You’re only as good as your handover part III: The system

This is the final post in our series about handover.

There are lots of good systems around. This isn’t necessarily the best one, but it’s one lots of people use. It’s easy to remember, it’s flexible, it matches most hospitals and most of all it’s thorough.

All you need to do, is twist it to suit your case.

It’s called I-MIST-AMBO

It works as follows:

I– Identity of patient: Usually name and age. Some places will want a DOB as well. It often works to add a one sentence summary of the presenting problem here as well.

M– Mechanism/ medical complaint: How did the patient end up the way that they are? Don’t be afraid to spend a bit of time here.

I– Injuries sustained or information related to the medical complaint. This usually includes what they were doing when it happened, their position, initial feeling, loss of conciousness, etc.

S- Signs and symptoms: Pain? Altered sensation? Hypotensive? Photophobic? Chuck it in there.

T- Treatment and trends: Talk about what you have (or haven’t done) and what the effect of that intervention was. Has the patient improved or is there no change?

A– Allergies

M- Medications (what the patient usually takes, adherence, if there’s been changes etc.)

B- Background. This one can often be moved higher in the order depending on needs (for example a pregnant patient it’s worth stating that her last delivery was by emergency caeser) . Some times it’s worth splitting as well, most important stuff early on, and then other things further down the track.

O– Other- Those bits of information that don’t fit anywhere else

Remember, handover is communication and therefore it’s a two way street. Don’t be afraid to make it a bit more of a conversation if necessary and be flexible with moving things around.

Here’s an example:

This is Phil Jones, 70 YOM, Acute Pulmonary Odema.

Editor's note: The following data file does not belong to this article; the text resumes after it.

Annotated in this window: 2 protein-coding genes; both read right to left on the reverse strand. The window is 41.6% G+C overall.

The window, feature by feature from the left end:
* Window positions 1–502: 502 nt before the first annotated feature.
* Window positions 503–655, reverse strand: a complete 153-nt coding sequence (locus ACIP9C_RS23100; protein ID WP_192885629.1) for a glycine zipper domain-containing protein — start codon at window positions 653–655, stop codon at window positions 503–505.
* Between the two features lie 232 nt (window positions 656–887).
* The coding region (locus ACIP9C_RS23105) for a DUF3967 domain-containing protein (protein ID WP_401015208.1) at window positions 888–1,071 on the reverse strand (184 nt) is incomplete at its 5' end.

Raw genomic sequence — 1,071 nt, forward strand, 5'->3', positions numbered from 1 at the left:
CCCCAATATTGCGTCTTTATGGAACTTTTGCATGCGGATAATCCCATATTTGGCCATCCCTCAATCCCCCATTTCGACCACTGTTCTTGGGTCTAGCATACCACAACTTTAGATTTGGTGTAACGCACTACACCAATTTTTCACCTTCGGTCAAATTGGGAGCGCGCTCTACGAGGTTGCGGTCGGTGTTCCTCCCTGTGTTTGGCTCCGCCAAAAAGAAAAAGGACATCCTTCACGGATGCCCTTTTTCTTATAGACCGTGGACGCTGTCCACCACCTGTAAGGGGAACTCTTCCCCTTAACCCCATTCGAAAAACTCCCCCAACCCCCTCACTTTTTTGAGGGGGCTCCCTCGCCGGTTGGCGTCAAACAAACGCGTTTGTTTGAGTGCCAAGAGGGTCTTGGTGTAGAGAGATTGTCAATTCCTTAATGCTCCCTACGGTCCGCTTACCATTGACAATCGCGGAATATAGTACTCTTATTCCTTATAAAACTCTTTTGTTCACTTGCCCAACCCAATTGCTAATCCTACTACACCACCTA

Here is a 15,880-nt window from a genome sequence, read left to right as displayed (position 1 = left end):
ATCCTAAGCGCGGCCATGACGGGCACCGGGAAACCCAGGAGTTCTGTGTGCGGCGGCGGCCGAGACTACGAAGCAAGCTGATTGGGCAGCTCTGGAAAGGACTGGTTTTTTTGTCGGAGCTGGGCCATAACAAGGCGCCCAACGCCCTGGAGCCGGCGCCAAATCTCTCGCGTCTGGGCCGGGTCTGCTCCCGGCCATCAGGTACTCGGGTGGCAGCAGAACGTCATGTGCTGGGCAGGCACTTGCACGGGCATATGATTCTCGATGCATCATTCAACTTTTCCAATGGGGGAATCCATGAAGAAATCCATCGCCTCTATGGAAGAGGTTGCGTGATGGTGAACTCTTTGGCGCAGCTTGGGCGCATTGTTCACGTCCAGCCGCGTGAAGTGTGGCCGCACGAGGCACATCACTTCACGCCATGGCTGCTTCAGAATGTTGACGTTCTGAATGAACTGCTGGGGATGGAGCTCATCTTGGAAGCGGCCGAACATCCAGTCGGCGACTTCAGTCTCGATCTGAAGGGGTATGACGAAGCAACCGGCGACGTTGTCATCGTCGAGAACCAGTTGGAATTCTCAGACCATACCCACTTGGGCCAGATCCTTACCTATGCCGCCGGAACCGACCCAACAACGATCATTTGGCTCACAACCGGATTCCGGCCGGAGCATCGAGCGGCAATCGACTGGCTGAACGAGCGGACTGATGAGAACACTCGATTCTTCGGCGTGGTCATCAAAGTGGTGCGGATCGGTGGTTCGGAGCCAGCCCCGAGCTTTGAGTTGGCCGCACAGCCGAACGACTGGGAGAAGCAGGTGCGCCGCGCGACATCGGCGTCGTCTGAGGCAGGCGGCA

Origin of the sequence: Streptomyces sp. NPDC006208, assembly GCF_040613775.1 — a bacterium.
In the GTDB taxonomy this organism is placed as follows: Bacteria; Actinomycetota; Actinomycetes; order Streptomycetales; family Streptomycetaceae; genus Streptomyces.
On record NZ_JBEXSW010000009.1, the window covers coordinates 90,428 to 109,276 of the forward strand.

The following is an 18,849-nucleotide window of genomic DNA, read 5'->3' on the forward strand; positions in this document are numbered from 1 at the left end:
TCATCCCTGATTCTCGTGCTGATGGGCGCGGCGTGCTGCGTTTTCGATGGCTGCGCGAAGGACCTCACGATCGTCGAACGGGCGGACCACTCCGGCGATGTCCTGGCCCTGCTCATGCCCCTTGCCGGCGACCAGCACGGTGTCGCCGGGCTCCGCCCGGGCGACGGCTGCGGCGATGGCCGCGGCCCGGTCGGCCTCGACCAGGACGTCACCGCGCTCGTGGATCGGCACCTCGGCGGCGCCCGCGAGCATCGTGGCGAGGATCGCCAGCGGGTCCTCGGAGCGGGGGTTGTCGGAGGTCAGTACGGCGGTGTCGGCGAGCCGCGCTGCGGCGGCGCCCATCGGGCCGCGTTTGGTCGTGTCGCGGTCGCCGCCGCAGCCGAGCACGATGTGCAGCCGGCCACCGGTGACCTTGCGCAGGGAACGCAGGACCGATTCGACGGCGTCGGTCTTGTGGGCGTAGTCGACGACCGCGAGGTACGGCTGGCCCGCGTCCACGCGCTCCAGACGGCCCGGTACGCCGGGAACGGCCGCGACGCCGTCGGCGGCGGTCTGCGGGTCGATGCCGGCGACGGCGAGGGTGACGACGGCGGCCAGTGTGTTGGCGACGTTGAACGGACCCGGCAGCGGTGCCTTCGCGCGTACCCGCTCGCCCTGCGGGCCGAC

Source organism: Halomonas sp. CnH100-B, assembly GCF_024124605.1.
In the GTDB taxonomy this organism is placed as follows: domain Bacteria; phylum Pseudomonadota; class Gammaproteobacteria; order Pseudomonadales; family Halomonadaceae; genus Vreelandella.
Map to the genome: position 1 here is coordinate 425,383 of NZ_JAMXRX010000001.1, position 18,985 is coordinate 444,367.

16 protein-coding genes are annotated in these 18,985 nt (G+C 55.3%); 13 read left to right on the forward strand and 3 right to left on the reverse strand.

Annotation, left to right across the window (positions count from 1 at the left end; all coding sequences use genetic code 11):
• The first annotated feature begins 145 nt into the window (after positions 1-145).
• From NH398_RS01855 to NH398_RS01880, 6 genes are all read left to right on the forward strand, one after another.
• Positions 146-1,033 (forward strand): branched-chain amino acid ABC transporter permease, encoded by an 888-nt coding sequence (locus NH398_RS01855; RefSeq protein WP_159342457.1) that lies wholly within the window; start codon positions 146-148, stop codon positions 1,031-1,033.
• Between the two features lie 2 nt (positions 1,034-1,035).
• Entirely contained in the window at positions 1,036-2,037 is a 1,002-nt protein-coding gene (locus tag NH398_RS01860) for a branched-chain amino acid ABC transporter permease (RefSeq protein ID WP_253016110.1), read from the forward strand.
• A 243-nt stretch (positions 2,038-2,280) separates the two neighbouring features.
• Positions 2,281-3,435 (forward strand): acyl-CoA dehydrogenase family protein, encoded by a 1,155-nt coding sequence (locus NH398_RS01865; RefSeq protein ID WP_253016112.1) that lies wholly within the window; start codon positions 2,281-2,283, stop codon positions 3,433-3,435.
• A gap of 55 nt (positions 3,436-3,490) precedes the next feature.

Phil woke from bed at 0300HRS short of breath, dizzy and called us. No abnormal routine before bed.

Phil was found sitting on his bed, dizzy, nauseas, distressed, poor tidal volume, pale, weak. GCS 14 with confusion, BP 180/104, HR 65, SPo2 84% Temp 36.4 BGL 6.0, ECG no changes, resp rate 32, coarse crackles both fields.

Over the last 20 minutes we’ve given total 1200mcgs GTN good effect, running 15 LPM brought sats up to 91% and then had him on CPAP for the last 10 minutes. 18g cannula left Cubital Fossa

Last BP 140, SPo2 95%.

No known allergies.

Patient doesn’t know what medication they are on, we looked around the house and couldn’t find any.

Phil has a complex cardiac history including AMI’s and stenting. He has been seeing his GP and a cardiologist regularly but his wife is unsure of the reason, last hospital admission was over a year ago for hip replacement, no ICU admissions. His wife will be here within the next 10 minutes and can provide further information.

Any Questions?

 

What system do you use?

 

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2 thoughts on “You’re only as good as your handover part III: The system

  1. Elim Cheng says:

    Really great tips. I sucked at handovers as a student and made it my goal to improve on them, still lots to improve on especially on “big” jobs. Have been loving it reading through your blog. Going off on a limb here, but assuming you work for QAS :P?

    Like

    1. Dave says:

      Thanks for reading! Hopefully you’ve had some good DEM staff give you feedback. It’s an awesome feeling when they say “great handover”. Not a bad guess…… but I’m keeping where I work exactly on the down low; safer for patients and co-worker confidentiality.

      Like

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